Day 4 at European Juniors was a little slow in terms of finals – there were only 6, though two of them loomed larger than the rest. Both of those swims were posted by Germany’s Christian Diener, who topped a backstroke-sweep by winning both the 50 and 200 today in Serbia.
In the first men’s race of the evening session, the 50 backstroke semi-final, Diener hung back to place as the 6th-fastest swimmer (26.32) and just barely sneak into the final. Knowing how well he swam in his win in the 100 on day 1, the nature of that semi-final swim was a bit of a concern from German fans.
His next race was the 200 backstroke final about 55 minutes later, where he easily bettered the field with a solid 1:59.94 in his weakest of the three distances. This was the best time of the field by over a second. He really seemed to be conserving his energy throughout the swim, and was able to power away from his competition on the final 50 (even though he’s more of a sprinter by nature, and was swimming a triple on the session).
After that, Diener had to hustle back to the warm-up pool to prepare for his next race, the 50 backstroke final, which was another 55 minutes later. In that race, he erased all memory of his semi-final misstep by crushing a 25.40 to take the gold. That breaks the old European Junior Championships Record set by Italy’s Marco Fanti Rovetta back in 2009 at 25.49. Diener also now ranks 21st in the world in this event, and that is his 2nd-straight Junior Championship.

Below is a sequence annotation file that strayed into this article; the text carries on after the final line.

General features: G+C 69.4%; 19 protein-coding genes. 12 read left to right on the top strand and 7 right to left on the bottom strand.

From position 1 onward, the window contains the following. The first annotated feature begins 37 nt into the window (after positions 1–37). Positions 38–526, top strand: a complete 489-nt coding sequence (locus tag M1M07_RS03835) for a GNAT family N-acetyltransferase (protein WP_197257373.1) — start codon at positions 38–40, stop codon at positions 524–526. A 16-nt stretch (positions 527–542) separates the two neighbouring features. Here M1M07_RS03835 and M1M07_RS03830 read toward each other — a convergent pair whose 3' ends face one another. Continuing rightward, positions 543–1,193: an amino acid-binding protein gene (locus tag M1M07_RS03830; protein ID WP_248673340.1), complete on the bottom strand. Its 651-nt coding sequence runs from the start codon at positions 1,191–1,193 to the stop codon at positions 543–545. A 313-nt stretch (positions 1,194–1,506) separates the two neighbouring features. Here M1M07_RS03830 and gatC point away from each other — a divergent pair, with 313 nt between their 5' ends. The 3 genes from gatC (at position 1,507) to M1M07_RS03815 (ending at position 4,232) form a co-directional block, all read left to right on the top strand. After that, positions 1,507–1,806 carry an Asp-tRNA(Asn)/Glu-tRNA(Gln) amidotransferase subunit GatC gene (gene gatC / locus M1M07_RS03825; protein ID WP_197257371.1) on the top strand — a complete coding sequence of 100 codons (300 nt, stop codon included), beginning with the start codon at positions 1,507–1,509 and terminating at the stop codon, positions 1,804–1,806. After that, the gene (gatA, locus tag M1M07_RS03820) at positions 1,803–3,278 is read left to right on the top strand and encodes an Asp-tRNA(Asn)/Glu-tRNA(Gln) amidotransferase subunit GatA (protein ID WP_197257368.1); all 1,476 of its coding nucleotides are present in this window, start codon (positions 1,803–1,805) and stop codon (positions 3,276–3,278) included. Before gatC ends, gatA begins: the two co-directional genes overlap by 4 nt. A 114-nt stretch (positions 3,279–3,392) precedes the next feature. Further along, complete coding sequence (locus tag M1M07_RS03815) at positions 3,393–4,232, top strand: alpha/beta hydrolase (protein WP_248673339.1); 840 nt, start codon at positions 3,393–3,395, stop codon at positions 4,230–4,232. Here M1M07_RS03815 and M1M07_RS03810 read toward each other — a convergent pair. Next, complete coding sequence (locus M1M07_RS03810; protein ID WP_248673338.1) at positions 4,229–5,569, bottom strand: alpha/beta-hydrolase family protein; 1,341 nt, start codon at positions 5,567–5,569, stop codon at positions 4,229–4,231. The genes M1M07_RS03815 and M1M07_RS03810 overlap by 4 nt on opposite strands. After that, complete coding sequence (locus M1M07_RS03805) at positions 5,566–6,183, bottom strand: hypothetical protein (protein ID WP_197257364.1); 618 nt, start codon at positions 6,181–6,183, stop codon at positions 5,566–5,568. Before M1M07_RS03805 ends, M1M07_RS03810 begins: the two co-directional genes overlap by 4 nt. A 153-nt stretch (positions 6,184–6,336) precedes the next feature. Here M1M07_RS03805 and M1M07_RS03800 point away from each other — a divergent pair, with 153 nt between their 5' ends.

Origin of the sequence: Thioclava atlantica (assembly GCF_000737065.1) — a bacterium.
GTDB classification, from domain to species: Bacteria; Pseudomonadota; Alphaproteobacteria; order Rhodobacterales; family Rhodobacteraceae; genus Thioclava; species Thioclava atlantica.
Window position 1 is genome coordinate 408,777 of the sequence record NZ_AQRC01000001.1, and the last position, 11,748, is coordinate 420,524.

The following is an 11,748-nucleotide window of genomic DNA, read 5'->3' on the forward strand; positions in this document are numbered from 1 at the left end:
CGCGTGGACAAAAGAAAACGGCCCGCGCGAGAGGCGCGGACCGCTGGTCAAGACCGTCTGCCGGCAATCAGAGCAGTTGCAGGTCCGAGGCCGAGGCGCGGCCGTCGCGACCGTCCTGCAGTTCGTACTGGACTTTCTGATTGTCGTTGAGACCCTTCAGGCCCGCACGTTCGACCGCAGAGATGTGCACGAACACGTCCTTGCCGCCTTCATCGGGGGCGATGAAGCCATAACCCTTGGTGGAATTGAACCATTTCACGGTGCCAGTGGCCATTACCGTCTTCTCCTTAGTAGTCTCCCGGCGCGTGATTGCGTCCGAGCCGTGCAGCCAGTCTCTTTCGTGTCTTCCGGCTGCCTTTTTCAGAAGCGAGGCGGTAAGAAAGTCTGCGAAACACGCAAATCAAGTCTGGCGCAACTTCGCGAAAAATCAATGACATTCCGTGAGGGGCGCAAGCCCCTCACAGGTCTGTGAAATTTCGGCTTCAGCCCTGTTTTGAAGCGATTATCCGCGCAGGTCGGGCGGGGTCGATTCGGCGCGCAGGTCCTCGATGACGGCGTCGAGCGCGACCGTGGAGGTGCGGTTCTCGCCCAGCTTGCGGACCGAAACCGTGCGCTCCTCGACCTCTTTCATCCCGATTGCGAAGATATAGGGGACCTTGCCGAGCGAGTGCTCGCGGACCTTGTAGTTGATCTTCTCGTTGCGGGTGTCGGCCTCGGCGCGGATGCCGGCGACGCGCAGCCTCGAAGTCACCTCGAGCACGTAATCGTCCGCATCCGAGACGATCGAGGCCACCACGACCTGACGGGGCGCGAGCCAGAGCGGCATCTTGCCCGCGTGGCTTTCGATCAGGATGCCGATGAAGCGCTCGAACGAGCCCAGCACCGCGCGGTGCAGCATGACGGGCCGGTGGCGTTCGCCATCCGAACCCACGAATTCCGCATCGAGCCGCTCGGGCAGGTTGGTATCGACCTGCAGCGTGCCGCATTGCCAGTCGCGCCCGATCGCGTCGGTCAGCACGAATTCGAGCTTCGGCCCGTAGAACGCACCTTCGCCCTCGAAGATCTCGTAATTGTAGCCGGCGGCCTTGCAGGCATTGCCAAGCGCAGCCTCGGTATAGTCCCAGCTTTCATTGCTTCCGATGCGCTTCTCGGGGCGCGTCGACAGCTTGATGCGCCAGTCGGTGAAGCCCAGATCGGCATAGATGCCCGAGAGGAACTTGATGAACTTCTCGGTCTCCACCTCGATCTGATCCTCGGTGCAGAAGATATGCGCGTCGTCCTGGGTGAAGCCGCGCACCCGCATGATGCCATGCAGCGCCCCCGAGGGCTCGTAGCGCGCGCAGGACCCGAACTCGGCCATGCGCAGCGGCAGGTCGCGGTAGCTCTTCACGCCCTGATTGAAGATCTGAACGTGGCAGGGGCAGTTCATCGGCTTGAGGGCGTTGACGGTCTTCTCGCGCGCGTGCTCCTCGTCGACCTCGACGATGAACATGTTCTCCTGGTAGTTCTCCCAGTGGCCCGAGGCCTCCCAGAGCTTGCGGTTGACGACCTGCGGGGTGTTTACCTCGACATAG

This year’s top Italian finisher in the race was Niccolo’ Bonacchi, who also had a great time of 25.56 for 2nd. The Italians, in fact, took two out of the top four spots in the race, with Franco Corfani Manuel finishing one spot out of the medals.
The rest of the finals on the day were all women’s races.
In the women’s 200 free, Ireland’s Sycerika McMahon barely missed her third gold-medal of the meet, but was just barely bettered by Russia’s Ksenia Yuskova, who won in 2:00.50. As so-often happens in these 200 meter races, Yuskova pulled away with a superior 3rd-leg of the race, and though McMahon was the fastest closer in the field, she couldn’t make up the ground and finished 2nd in 2:00.61.
For the second time in three years, a German swimmer won the women’s 100 fly, and in this case it was 16-year old Alexandra Wank in 59.82. Russia’s Daria Tcvetkova put up a blistering first 50 in 27.52, but was unable to hold off a great closing 50 from Wank. Tcvetkova ended up 2nd in 1:00.14.
The first repeat-champion 0n the women’s side came in the 50 free in the form of Ukrainian swimmer Nadiya Koba. She touched in a 25.76, which is considerably slower than her win in the same event from 2010 (25.46). The runner-up was Sweden’s Louise Hansson in 25.94, and Italy’s Ylenia Sciarinni was also under-26 in 25.99.
The British women’s medley relay put together four solid legs with Jessica Fullalove, Siobhan-Marie O’Connor, Georgia Barton, and Jessica Lloyd to take the win in 4:09.34.